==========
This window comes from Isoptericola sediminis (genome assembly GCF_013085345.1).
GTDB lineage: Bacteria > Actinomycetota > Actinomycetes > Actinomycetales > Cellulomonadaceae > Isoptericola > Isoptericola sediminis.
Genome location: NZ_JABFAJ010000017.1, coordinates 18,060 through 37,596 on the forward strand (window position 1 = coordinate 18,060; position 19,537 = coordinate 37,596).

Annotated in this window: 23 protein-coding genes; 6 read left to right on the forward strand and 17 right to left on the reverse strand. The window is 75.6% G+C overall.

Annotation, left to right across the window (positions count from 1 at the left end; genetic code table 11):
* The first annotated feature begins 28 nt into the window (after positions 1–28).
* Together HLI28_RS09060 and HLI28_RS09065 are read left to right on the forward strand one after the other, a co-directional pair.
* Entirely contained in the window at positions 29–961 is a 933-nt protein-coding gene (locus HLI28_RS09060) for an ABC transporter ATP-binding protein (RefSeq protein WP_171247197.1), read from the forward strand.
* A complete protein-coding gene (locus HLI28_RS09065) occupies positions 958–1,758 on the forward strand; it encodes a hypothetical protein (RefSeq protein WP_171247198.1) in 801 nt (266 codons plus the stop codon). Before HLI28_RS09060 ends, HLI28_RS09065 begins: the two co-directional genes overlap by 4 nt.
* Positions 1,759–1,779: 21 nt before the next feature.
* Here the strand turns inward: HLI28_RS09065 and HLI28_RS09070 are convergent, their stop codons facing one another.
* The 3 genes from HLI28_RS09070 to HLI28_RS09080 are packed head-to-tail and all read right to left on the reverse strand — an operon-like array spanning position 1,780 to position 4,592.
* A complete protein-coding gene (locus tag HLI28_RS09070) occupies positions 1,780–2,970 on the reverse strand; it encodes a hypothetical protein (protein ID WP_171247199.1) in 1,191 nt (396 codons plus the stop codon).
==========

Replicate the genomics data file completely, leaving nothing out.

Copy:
This window comes from Isoptericola sediminis (genome assembly GCF_013085345.1).
GTDB lineage: Bacteria > Actinomycetota > Actinomycetes > Actinomycetales > Cellulomonadaceae > Isoptericola > Isoptericola sediminis.
Genome location: NZ_JABFAJ010000017.1, coordinates 18,060 through 37,596 on the forward strand (window position 1 = coordinate 18,060; position 19,537 = coordinate 37,596).

Annotated in this window: 23 protein-coding genes; 6 read left to right on the forward strand and 17 right to left on the reverse strand. The window is 75.6% G+C overall.

Annotation, left to right across the window (positions count from 1 at the left end; genetic code table 11):
* The first annotated feature begins 28 nt into the window (after positions 1–28).
* Together HLI28_RS09060 and HLI28_RS09065 are read left to right on the forward strand one after the other, a co-directional pair.
* Entirely contained in the window at positions 29–961 is a 933-nt protein-coding gene (locus HLI28_RS09060) for an ABC transporter ATP-binding protein (RefSeq protein WP_171247197.1), read from the forward strand.
* A complete protein-coding gene (locus HLI28_RS09065) occupies positions 958–1,758 on the forward strand; it encodes a hypothetical protein (RefSeq protein WP_171247198.1) in 801 nt (266 codons plus the stop codon). Before HLI28_RS09060 ends, HLI28_RS09065 begins: the two co-directional genes overlap by 4 nt.
* Positions 1,759–1,779: 21 nt before the next feature.
* Here the strand turns inward: HLI28_RS09065 and HLI28_RS09070 are convergent, their stop codons facing one another.
* The 3 genes from HLI28_RS09070 to HLI28_RS09080 are packed head-to-tail and all read right to left on the reverse strand — an operon-like array spanning position 1,780 to position 4,592.
* A complete protein-coding gene (locus tag HLI28_RS09070) occupies positions 1,780–2,970 on the reverse strand; it encodes a hypothetical protein (protein ID WP_171247199.1) in 1,191 nt (396 codons plus the stop codon).